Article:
About Bernie Cohen


Bernie Cohen

“I will not sell what I would not buy!”

This statement sums up my philosophy about what to sell and what not to sell as an insurance agent.

I have been selling insurance for almost 30 years. For 30 years before that I brokered main frame computer systems. When main frames went the way of the dodo bird, I needed to find another line of work where my marketing talents could be put to good use. The product was different, but the principal was the same: Do the right thing for your customers and they will be your customers forever.

There are four main categories of products in the insurance business: Life Insurance, Long Term Care, Health Insurance & Annuities.

Annuities are really a financial product, which I do not sell. Insurance agents need to have some financial acumen, and some agents are terrifically knowledgeable. I am not one of them. I don’t do financial planning, so I don’t sell annuities. (Many financial planners will tell you that there are different ways to accomplish the same purpose as annuities, but which are far more effective.)

Once upon a time, Life Insurance was a very simple thing. You bought a policy for a specified amount of face value and paid for it until you died, at which time your heirs inherited the proceeds. This is called Whole Life. Its purpose is to replace lost income. That is part of Estate Planning. Today, there are dozens and dozens of different types of policies, all designed for different purposes. I don’t do estate planning, but I can advise on products for safe wealth accumulation, insurance for specified terms and for other purposes.

Once upon a time there were dozens of very fine, relatively small niche companies which did a fine job competing in Health Insurance plans at a reasonable cost. Then, along came Obamacare. Now there are five behemoths and an Exchange (the so-called marketplace), which limits choice and is much more expensive. Four of the five behemoths do not do individual health plans, which has further reduced competition. Fortunately, in Virginia, a sole proprietor can have a Group Plan, which affords a much wider choice.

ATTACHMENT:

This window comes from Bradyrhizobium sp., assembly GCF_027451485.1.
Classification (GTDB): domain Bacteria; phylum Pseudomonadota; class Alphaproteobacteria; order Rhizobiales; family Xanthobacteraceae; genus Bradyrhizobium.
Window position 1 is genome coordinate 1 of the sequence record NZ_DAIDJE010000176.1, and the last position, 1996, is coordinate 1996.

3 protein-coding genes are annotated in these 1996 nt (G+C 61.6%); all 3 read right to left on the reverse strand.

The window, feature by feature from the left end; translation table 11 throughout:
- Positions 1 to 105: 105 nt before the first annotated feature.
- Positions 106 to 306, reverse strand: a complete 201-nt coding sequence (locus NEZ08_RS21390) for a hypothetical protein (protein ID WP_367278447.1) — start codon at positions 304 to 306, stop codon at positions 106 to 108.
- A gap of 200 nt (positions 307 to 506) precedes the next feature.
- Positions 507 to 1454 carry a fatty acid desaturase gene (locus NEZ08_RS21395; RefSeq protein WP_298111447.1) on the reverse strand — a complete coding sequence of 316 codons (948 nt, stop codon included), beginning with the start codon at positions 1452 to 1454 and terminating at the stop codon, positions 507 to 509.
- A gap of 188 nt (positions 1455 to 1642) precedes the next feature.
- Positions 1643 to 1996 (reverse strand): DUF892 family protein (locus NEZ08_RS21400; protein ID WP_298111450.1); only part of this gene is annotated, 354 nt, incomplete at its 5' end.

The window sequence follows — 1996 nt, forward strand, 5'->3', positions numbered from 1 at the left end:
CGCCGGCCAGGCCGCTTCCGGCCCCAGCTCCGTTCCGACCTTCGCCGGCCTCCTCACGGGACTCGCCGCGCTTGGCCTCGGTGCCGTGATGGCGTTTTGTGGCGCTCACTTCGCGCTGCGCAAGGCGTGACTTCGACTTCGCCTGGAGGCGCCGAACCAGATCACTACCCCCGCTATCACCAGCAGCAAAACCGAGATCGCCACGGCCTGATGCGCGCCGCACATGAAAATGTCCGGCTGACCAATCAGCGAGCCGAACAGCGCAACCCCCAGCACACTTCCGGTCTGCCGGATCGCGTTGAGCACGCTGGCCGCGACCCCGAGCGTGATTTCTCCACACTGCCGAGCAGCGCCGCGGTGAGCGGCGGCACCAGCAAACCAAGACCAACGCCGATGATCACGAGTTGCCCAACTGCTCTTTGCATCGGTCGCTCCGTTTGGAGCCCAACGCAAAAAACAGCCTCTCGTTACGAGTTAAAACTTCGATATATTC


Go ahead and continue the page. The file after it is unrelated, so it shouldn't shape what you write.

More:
A specialized form of Health Insurance is Medicare Supplements, of which there are two types: Traditional Medicare and Medicare Advantage. There are Advantages (the Good) and Disadvantages (the Bad) to both, and then one must make a Choice (the Ugly!) (Both require having Part B, for which there is a cost -- there is no cost for Part A, you paid for that as part of your payroll taxes).

The newest of the four is Long Term Care Insurance (LTCi), which has been around only since the late 1970’s. At first it was a stand-alone product and was a blessing. Imagine... insurance not just to protect your loved ones in case you died too early, or to pay for your care if you got sick, but paid your expenses if you needed custodial care, either temporary or permanent. BUT (there’s always a but...), premium rates were calculated the same way as was life insurance, calculating in the industry standard lapse rate. Guess what? Surprise! These policies just didn’t lapse! Seems that people figured if they died, what happened after was not really their worry anymore, or if they got sick the system was duty bound to care for them, one way or the other. But, perish the thought if they lingered in infirmity, unable to stay gainfully employed, how could they afford to be taken care of? So rates just kept inching (sometimes galloping) up and woe to the premium payer (moi, amongst them), because they dare not lapse the policy.

If nothing else, insurance companies are continually creative. So, lo & behold, on the eighth day they created the hybrid plan; LTCi as a rider to life insurance. This is the way most LTCi is now sold. The first product was Lincoln Financial Money Guard, which was a single premium plan; not something affordable to the hoi polloi. But creativity reigned supreme... today there are dozens of hybrid plans, some of which are designed primarily as vehicles for LTCi with stable premiums. But virtually every Life Insurance policy has LTC considerations built into it. Even some term plans. (Annuities also have LTCi riders.)

So, that’s my story. There are a few client testimonials if you care to peruse them.